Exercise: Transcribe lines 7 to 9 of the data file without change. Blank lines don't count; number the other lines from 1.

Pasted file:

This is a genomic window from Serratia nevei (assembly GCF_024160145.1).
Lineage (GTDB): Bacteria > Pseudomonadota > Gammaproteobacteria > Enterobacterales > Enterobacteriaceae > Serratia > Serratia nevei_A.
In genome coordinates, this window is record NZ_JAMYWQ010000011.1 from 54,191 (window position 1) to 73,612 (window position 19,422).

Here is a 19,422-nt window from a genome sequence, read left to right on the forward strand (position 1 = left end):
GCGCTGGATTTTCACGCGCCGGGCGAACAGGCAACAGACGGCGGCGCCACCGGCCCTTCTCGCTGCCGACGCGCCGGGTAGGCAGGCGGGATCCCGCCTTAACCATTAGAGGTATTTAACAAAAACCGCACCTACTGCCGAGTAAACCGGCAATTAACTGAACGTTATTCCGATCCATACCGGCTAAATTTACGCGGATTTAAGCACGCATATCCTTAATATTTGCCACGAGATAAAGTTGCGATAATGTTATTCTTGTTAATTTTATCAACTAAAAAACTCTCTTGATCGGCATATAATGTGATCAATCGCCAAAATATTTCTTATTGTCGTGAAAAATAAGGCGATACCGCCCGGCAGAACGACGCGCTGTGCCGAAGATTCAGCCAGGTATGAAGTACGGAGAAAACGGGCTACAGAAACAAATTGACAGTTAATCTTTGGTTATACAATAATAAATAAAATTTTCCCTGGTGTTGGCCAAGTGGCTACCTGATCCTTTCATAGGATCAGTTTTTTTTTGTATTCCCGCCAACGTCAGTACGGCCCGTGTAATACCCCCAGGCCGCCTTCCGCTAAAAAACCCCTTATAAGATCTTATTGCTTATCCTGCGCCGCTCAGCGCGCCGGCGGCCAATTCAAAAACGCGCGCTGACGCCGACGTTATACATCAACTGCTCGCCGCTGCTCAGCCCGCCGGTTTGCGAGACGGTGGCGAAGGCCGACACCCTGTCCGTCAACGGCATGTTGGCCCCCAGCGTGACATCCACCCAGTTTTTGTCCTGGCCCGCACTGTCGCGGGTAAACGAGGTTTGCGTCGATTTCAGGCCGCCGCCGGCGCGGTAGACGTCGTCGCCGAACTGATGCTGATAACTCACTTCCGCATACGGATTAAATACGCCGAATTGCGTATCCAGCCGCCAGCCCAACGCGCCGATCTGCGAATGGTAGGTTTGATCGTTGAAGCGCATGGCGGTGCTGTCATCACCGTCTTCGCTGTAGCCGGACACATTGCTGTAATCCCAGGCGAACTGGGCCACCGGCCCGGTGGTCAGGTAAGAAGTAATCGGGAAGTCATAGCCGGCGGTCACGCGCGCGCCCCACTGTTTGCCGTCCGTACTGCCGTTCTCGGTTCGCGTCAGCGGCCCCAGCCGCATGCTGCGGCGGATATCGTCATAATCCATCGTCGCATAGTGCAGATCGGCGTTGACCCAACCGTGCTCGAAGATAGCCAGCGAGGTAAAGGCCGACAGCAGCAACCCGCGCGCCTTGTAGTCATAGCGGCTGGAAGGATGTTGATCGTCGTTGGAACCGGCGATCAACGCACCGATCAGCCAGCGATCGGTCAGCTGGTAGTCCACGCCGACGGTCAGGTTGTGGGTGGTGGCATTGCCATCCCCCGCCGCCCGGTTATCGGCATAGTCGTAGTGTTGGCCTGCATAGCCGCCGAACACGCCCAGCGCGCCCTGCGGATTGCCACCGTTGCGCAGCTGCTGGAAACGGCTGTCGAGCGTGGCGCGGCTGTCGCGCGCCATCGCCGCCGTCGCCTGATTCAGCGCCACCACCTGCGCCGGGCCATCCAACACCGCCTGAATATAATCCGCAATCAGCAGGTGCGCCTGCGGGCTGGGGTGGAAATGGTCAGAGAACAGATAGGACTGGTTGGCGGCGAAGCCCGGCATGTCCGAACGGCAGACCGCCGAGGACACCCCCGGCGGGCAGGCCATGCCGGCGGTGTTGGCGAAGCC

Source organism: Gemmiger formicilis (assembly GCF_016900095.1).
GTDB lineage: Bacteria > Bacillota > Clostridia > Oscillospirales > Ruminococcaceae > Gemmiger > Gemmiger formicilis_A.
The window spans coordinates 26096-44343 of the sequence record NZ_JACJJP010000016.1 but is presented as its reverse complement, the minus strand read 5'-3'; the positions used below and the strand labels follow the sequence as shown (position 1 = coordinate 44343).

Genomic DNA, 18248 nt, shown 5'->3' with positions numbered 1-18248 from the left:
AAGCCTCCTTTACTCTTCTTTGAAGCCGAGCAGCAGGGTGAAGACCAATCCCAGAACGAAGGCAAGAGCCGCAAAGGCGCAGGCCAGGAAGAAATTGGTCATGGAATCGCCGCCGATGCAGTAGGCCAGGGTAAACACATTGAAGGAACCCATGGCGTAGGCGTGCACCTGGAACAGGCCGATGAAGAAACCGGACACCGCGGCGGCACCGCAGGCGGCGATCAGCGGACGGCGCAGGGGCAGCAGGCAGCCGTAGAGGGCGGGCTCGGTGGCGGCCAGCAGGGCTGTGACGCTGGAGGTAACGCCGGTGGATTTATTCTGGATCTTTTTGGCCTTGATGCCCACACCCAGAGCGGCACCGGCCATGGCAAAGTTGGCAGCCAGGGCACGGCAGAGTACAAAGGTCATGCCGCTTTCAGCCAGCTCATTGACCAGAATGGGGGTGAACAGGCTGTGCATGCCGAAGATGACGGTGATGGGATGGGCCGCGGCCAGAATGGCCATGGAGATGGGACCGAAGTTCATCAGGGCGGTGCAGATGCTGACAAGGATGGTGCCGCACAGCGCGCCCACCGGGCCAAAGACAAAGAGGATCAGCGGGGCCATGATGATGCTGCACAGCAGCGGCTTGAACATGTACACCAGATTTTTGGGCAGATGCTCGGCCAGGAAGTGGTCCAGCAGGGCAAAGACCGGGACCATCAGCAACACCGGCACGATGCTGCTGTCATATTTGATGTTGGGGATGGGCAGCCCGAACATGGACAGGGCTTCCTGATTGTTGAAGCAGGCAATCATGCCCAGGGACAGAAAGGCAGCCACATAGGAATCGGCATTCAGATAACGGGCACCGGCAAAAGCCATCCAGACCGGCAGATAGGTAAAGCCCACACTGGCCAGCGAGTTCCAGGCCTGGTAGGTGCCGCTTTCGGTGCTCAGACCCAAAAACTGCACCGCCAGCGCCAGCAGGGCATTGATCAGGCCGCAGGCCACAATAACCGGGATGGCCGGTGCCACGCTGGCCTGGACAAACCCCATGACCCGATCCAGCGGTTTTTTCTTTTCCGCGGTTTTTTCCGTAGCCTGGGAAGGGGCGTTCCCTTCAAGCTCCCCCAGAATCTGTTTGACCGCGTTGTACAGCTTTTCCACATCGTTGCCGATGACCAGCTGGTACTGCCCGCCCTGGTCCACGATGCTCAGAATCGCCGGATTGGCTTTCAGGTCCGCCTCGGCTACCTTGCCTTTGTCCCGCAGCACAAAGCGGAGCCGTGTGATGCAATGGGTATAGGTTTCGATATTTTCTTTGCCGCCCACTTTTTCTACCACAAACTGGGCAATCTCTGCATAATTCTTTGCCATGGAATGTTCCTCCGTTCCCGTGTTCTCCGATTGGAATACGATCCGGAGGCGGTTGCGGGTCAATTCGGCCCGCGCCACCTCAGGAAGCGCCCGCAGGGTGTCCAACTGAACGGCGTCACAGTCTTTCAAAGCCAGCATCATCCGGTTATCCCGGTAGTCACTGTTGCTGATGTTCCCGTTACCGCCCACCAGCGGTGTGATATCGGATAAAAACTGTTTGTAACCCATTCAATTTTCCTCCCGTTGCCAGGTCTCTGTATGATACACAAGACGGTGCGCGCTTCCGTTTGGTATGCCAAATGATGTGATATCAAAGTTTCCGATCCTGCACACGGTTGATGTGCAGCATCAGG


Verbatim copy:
GTDB lineage: Bacteria > Bacillota > Clostridia > Oscillospirales > Ruminococcaceae > Gemmiger > Gemmiger formicilis_A.
The window spans coordinates 26096-44343 of the sequence record NZ_JACJJP010000016.1 but is presented as its reverse complement, the minus strand read 5'-3'; the positions used below and the strand labels follow the sequence as shown (position 1 = coordinate 44343).

Genomic DNA, 18248 nt, shown 5'->3' with positions numbered 1-18248 from the left: